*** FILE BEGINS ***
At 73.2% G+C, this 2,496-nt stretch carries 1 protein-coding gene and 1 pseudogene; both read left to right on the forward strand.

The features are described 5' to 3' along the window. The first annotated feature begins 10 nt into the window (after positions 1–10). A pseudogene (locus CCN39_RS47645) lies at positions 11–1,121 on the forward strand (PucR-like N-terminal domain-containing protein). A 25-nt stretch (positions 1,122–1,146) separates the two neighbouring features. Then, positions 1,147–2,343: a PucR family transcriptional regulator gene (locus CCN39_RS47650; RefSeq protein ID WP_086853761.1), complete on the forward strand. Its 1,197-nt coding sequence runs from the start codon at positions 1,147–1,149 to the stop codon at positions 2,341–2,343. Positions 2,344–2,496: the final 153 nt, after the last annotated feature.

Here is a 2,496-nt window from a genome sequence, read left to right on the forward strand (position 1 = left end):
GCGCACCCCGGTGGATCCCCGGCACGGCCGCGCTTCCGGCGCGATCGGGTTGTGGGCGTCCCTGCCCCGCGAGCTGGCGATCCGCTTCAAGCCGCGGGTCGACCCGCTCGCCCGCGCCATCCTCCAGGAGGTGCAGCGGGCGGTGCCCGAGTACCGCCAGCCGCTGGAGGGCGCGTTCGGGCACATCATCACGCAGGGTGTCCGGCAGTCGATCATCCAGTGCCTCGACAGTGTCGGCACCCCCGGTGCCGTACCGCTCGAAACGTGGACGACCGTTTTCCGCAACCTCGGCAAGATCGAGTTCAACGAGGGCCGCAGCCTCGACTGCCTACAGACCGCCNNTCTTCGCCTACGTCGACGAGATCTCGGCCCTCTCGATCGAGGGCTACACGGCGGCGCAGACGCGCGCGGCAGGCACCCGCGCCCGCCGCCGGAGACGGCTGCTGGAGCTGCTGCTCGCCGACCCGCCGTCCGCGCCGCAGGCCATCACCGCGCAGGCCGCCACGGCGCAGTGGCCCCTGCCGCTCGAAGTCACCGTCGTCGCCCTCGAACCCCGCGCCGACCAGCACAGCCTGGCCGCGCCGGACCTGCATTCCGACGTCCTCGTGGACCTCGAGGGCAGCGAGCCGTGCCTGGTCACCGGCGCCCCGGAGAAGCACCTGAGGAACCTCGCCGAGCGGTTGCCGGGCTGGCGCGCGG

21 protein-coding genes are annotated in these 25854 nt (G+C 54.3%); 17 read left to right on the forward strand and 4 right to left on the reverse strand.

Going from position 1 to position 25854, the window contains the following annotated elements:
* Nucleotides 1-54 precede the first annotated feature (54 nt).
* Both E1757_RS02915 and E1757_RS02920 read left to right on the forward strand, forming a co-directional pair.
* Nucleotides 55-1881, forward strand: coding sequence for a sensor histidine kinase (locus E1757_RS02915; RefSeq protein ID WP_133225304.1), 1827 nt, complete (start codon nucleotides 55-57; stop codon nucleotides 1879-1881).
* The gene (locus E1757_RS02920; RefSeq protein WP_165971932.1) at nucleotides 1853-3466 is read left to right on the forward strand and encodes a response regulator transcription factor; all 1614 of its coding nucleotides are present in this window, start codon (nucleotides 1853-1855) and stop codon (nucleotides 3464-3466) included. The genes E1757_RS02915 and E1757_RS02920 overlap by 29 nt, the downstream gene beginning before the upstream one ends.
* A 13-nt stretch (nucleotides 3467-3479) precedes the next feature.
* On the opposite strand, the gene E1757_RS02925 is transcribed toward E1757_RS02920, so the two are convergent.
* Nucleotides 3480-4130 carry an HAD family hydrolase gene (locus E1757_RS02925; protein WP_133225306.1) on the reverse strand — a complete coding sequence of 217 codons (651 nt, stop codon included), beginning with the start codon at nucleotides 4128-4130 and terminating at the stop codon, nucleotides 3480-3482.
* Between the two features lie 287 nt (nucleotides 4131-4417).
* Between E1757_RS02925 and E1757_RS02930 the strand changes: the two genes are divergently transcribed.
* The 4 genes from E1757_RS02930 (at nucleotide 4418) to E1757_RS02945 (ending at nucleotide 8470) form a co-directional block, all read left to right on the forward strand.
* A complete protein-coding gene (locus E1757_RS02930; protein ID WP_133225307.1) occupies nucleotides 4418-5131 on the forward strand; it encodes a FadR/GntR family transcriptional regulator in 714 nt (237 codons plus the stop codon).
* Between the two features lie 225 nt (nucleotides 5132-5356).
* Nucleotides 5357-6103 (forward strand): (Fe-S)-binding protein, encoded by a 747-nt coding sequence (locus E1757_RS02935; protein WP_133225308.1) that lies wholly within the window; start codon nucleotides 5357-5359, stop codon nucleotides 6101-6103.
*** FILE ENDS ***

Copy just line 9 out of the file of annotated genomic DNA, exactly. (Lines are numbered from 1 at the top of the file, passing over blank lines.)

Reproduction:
* Nucleotides 55-1881, forward strand: coding sequence for a sensor histidine kinase (locus E1757_RS02915; RefSeq protein ID WP_133225304.1), 1827 nt, complete (start codon nucleotides 55-57; stop codon nucleotides 1879-1881).